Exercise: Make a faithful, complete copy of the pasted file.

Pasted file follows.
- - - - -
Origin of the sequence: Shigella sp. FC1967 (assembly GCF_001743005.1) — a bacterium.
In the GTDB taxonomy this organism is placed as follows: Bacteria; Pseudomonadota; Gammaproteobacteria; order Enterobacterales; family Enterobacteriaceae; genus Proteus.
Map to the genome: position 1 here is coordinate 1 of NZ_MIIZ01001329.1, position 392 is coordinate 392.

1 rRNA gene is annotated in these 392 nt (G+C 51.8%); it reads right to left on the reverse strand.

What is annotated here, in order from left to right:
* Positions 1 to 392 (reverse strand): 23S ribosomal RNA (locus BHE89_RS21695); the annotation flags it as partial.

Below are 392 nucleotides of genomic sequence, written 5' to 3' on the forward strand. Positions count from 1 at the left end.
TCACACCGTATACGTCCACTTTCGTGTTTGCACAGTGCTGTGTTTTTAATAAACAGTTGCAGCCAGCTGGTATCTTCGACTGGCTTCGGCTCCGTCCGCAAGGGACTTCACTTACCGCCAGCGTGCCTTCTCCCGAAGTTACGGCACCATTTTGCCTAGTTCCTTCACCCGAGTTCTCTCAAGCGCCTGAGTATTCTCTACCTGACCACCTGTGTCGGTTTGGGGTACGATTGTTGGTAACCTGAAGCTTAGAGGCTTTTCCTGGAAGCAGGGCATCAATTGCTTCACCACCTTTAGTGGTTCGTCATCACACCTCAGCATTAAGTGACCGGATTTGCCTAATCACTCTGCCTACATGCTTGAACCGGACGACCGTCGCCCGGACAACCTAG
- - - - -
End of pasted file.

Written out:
Origin of the sequence: Shigella sp. FC1967 (assembly GCF_001743005.1) — a bacterium.
In the GTDB taxonomy this organism is placed as follows: Bacteria; Pseudomonadota; Gammaproteobacteria; order Enterobacterales; family Enterobacteriaceae; genus Proteus.
Map to the genome: position 1 here is coordinate 1 of NZ_MIIZ01001329.1, position 392 is coordinate 392.

1 rRNA gene is annotated in these 392 nt (G+C 51.8%); it reads right to left on the reverse strand.

What is annotated here, in order from left to right:
* Positions 1 to 392 (reverse strand): 23S ribosomal RNA (locus BHE89_RS21695); the annotation flags it as partial.

Below are 392 nucleotides of genomic sequence, written 5' to 3' on the forward strand. Positions count from 1 at the left end.
TCACACCGTATACGTCCACTTTCGTGTTTGCACAGTGCTGTGTTTTTAATAAACAGTTGCAGCCAGCTGGTATCTTCGACTGGCTTCGGCTCCGTCCGCAAGGGACTTCACTTACCGCCAGCGTGCCTTCTCCCGAAGTTACGGCACCATTTTGCCTAGTTCCTTCACCCGAGTTCTCTCAAGCGCCTGAGTATTCTCTACCTGACCACCTGTGTCGGTTTGGGGTACGATTGTTGGTAACCTGAAGCTTAGAGGCTTTTCCTGGAAGCAGGGCATCAATTGCTTCACCACCTTTAGTGGTTCGTCATCACACCTCAGCATTAAGTGACCGGATTTGCCTAATCACTCTGCCTACATGCTTGAACCGGACGACCGTCGCCCGGACAACCTAG